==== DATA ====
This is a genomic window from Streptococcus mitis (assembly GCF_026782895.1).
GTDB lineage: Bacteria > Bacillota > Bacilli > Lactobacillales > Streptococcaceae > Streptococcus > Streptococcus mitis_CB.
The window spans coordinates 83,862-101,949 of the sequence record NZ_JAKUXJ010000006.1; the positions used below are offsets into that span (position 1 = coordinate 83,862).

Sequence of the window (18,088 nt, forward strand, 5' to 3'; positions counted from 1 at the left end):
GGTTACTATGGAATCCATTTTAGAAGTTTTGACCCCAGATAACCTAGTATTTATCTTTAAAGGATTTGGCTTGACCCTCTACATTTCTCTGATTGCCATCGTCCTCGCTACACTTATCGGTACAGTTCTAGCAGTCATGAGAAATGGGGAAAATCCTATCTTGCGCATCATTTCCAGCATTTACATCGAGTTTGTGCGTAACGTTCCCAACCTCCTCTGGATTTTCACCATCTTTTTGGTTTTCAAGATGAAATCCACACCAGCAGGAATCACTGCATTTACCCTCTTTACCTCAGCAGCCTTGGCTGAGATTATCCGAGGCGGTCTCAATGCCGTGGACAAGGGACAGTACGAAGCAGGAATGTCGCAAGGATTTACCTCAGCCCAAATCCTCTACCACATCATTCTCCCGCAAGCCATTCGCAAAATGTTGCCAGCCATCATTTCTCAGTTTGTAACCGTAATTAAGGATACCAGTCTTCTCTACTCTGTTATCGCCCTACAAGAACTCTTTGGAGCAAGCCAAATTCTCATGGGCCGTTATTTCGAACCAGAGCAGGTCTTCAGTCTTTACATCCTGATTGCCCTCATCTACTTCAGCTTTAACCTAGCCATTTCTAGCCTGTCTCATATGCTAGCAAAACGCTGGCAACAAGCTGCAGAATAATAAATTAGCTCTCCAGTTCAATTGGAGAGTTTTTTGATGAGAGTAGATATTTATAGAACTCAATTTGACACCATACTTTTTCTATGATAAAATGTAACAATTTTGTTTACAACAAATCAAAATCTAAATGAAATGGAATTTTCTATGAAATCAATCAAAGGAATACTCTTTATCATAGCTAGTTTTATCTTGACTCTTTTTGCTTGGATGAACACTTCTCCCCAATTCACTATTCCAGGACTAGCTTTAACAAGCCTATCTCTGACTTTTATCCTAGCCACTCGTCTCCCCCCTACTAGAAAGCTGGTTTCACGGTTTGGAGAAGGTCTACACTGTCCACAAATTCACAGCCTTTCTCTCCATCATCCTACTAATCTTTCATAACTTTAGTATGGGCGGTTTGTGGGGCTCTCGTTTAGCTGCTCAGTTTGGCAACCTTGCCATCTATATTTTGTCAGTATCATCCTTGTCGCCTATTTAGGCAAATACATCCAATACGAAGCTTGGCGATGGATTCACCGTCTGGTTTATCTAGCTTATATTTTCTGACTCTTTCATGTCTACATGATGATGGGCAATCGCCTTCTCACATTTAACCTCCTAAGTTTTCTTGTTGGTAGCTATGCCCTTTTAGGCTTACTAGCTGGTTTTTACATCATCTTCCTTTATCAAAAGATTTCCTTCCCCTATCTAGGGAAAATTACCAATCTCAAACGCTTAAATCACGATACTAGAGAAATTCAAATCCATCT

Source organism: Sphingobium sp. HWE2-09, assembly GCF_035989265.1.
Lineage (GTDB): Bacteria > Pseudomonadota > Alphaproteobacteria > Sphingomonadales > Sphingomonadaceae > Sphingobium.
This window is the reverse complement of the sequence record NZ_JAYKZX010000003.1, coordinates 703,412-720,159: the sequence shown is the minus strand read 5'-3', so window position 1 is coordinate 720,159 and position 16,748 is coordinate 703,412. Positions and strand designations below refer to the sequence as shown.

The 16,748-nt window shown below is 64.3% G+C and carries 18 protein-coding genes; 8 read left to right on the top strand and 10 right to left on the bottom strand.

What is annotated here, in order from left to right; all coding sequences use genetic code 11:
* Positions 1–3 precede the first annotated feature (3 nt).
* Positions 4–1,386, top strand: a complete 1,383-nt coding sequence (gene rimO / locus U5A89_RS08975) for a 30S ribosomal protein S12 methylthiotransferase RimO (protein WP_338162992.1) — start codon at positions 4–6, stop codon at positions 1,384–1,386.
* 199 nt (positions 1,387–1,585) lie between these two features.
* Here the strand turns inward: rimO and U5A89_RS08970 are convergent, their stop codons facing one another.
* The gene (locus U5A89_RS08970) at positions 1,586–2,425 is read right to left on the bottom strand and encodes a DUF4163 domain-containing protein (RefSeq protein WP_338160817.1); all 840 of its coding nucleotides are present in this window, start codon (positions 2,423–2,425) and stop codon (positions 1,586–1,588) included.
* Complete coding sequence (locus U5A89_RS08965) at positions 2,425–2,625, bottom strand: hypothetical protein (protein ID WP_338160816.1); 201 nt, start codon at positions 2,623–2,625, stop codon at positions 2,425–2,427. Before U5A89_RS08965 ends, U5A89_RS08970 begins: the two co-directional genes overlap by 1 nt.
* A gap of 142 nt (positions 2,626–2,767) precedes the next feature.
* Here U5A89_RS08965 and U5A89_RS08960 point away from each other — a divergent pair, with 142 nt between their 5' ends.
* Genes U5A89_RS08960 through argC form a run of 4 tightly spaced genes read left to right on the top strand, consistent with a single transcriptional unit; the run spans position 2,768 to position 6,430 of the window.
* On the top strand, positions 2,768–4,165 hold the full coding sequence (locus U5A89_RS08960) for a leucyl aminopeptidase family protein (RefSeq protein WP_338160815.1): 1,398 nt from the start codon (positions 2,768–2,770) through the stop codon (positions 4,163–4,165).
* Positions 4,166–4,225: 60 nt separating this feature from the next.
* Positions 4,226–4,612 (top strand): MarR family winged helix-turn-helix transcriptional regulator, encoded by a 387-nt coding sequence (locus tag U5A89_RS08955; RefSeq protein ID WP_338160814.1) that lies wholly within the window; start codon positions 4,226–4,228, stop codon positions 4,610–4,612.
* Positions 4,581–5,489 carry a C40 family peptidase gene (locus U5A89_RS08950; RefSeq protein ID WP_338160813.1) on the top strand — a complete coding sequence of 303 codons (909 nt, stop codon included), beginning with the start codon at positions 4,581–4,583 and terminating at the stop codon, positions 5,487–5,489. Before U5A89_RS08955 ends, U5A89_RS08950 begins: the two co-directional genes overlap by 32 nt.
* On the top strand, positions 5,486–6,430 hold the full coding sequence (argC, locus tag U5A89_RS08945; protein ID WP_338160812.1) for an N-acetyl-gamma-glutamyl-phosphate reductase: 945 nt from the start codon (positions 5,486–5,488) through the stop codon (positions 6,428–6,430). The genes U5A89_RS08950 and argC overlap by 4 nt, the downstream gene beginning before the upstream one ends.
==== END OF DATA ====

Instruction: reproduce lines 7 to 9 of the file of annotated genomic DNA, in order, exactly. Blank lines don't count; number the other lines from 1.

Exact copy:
Lineage (GTDB): Bacteria > Pseudomonadota > Alphaproteobacteria > Sphingomonadales > Sphingomonadaceae > Sphingobium.
This window is the reverse complement of the sequence record NZ_JAYKZX010000003.1, coordinates 703,412-720,159: the sequence shown is the minus strand read 5'-3', so window position 1 is coordinate 720,159 and position 16,748 is coordinate 703,412. Positions and strand designations below refer to the sequence as shown.

The 16,748-nt window shown below is 64.3% G+C and carries 18 protein-coding genes; 8 read left to right on the top strand and 10 right to left on the bottom strand.